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  1. #1
    BentByBogus is offline Member
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    Default [SOLVED]Why is this not aquivalent ?

    Hi!

    First off thanks for having this forums. Seems to be a great place to look for help.

    Now on with the problem at hand.
    I am working through "Sam's Teach Yourself Java 6 in 21 Days" at I am currently visiting loops.
    There is a sample application that converts an array of int to an array of float by casting and copying from one array to another with a while loop. To get a better grasp of things I thought rewriting it into a for loop might help. This is not working. Needles to say I am a bloody newbie.
    Here is the code snippet from the book:
    Java Code:
    int j = 0;
    while ( j < array1.length) {
    array2[j] = (float) array1[j];
    System.out.print(array2[j++] + " ");
    }
    This is what I have done:
    Java Code:
    for (int j = 0; j<array1.length; j++){
    	array2[j]=(float)array1[j];
    	System.out.println(array2[j++]+ " ");
    }
    In my creation it only shows every 2nd element of the array2 starting with array2[0].
    When I use System.out.println(array2[1]); for example it returns '0'. Am I missing something?
    Thanks a lot for looking into this.
    Last edited by BentByBogus; 10-08-2010 at 09:44 AM. Reason: solved

  2. #2
    Zack's Avatar
    Zack is offline Senior Member
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    Default

    In the second loop, you are incrementing j twice. Once in the for loop, and once in the array2 reference.

  3. #3
    BentByBogus is offline Member
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    Default

    Awwww that much for getting a grasp on things...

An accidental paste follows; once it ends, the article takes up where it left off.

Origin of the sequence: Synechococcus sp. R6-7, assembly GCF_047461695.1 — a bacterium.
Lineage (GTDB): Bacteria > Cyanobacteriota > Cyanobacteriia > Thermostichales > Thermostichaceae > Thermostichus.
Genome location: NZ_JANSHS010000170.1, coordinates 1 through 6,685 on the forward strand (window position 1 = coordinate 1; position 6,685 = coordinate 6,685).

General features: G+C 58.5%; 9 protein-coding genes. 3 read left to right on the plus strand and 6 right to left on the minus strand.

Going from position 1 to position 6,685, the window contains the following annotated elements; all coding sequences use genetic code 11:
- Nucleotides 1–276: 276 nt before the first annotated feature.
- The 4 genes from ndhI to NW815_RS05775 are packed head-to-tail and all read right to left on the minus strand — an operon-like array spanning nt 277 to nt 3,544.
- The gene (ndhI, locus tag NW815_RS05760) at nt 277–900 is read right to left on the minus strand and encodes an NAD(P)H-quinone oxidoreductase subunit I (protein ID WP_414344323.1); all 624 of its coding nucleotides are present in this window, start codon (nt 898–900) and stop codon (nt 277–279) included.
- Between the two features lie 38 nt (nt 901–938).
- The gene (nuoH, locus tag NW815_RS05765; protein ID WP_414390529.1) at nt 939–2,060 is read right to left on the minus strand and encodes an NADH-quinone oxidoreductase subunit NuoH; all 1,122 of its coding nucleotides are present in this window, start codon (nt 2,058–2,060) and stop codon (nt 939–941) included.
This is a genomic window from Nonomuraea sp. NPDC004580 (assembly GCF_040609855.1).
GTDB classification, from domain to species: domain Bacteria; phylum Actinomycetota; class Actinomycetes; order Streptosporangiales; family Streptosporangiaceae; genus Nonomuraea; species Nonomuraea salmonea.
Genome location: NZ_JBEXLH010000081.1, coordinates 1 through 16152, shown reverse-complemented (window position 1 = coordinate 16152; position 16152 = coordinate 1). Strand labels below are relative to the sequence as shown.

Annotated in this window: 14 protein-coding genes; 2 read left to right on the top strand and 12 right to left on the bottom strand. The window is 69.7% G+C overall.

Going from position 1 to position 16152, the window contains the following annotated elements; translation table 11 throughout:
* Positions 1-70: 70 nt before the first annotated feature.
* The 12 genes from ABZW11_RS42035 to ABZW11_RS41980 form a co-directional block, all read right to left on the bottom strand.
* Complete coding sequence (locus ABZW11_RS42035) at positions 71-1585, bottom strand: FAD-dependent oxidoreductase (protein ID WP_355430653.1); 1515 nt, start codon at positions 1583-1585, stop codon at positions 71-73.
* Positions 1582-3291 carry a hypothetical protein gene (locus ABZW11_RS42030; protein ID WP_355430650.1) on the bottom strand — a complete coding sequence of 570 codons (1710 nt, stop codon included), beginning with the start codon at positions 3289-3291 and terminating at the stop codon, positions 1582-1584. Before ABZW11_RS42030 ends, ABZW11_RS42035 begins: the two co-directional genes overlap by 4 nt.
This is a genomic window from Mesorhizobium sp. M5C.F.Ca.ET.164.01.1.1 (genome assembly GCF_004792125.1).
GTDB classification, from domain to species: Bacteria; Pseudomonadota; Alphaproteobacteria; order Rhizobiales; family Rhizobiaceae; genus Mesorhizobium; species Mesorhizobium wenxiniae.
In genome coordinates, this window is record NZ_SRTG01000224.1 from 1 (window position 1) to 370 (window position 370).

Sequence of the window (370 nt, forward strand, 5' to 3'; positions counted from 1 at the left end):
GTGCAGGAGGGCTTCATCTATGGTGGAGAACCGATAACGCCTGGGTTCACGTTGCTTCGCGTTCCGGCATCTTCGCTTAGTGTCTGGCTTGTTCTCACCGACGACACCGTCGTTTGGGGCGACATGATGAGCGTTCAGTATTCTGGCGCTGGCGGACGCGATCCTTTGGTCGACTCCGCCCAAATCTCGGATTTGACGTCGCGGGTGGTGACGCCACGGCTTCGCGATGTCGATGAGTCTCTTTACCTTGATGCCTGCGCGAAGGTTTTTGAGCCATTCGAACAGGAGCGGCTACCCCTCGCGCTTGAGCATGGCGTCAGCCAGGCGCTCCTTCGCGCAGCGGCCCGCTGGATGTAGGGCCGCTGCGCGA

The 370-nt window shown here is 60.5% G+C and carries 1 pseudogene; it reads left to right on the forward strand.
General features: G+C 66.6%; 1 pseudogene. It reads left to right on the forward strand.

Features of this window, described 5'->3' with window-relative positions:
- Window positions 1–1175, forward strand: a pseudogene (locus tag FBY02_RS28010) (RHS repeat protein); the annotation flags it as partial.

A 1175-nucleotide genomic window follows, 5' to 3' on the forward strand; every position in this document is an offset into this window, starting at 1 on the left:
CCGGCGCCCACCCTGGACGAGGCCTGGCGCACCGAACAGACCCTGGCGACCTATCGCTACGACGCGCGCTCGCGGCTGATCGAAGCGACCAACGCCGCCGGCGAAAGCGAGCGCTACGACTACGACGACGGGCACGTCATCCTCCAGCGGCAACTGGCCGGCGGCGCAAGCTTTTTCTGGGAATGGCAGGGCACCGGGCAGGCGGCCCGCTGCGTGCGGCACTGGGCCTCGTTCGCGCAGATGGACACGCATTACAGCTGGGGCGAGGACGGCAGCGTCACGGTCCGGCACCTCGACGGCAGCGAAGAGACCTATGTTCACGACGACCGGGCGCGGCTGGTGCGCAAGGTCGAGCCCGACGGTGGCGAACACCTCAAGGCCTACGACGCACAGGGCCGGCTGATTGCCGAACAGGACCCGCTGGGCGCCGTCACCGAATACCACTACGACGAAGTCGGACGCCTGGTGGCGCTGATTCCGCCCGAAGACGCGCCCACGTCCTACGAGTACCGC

Well yes now I can clearly see it. And thats what makes the difference between a while and a for loop...;)
    Thanks pal!

  4. #4
    Zack's Avatar
    Zack is offline Senior Member
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    You're welcome! I noticed you tried to edit the title of the first post to say [SOLVED]; you can actually select the "Mark Thread Solved" option from the tools menu in the upper right of the thread page.

  5. #5
    m00nchile is offline Senior Member
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    Quote Originally Posted by BentByBogus View Post
    Java Code:
    int j = 0;
    while ( j < array1.length) {
    array2[j] = (float) array1[j];
    System.out.print(array2[j++] + " ");
    }
    This is what I have done:
    Java Code:
    for (int j = 0; j<array1.length; j++){
    	array2[j]=array1[j];
    	System.out.println(array2[j++]+ " ");
    }
    Hmm, when I saw this code snippet (the one from the book, not yours), I immediately, before even reading your problem jumped at this:
    Java Code:
    System.out.print(array2[j++] + " ");
    Instruction books really should steer clear of shortcuts like these to make the program flow more apparent. You probably wouldn't have had this problem if that line was expanded to say:
    Java Code:
    System.out.print(array2[j] + " ");
    j++;
    Ever seen a dog chase its tail? Now that's an infinite loop.

  6. #6
    BentByBogus is offline Member
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    Quote Originally Posted by m00nchile View Post
    System.out.print(array2[j] + " ");
    j++;
    [/CODE]
    Funny that you mention it. Exactly what I have done than on my own to check if results are the same.
    Again thanks guys for helping a poor fellow out here...;)

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